Fostering learning from instructional video in a second language

Hyunjeong Lee, Richard E. Mayer

Research output: Contribution to journalArticlepeer-review

34 Scopus citations


This study investigated the most effective way to present an instructional video that contains words in the students' second language. Korean-speaking university students received a 16-min video lesson on Antarctica that included English narration (video + narration group), English text subtitles (video + text group), or English narration with simultaneous text subtitles (video + narration + text group). On a comprehension test, the video + text group scored higher than each of the other two groups, in contrast to the modality effect; and the video + narration + text group outscored the video + narration group, in contrast to the redundancy effect. Each of the lessons that included text was rated as less difficult than the lesson with narration only. The narration + text group reported lower effort than each of the other groups. Results highlight boundary conditions for two principles of multimedia instructional design that apply for college students who are learning in a second language. Theoretical implications are discussed.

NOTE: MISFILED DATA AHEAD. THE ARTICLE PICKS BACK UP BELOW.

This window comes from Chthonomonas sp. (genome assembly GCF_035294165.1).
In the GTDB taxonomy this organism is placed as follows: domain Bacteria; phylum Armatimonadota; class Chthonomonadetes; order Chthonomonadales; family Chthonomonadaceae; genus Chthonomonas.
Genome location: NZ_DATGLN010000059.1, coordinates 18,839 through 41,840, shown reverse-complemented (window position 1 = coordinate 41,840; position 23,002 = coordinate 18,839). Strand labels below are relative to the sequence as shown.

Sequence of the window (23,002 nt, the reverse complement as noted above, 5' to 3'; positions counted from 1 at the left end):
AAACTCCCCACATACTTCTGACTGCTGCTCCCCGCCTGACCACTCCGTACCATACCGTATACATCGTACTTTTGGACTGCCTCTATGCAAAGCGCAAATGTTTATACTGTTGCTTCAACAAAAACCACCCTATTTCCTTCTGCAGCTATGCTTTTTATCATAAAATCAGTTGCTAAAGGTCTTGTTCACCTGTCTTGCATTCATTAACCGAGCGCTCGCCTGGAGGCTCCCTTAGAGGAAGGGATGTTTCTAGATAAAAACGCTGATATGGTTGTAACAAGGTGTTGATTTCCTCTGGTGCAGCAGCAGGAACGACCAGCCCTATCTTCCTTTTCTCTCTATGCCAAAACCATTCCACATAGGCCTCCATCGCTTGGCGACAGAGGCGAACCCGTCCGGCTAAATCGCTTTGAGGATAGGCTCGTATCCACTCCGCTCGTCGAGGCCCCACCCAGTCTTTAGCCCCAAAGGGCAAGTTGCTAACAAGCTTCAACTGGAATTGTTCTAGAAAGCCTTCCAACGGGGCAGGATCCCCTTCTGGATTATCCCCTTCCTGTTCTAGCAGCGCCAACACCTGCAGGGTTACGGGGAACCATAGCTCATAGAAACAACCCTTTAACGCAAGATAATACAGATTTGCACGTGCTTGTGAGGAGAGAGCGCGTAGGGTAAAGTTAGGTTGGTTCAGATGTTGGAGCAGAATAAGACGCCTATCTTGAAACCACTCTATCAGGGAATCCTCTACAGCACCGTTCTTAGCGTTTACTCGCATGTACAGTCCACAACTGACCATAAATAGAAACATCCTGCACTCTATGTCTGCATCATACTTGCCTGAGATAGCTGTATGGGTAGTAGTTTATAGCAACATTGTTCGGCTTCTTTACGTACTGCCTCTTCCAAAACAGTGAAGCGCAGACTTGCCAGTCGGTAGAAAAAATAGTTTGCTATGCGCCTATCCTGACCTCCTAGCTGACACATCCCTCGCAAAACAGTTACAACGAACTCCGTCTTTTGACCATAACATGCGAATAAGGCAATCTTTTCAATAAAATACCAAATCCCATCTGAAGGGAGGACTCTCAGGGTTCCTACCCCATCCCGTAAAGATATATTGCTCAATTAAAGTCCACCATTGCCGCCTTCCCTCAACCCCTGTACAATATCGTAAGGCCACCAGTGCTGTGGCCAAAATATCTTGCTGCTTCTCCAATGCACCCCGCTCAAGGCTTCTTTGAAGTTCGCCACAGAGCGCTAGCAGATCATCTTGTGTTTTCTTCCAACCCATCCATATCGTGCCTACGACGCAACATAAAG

Original languageEnglish
Pages (from-to)648-654
Number of pages7
JournalApplied Cognitive Psychology
Issue number5
StatePublished - 1 Sep 2018


  • immersion education
  • instructional video
  • modality principle
  • multimedia learning
  • redundancy principle


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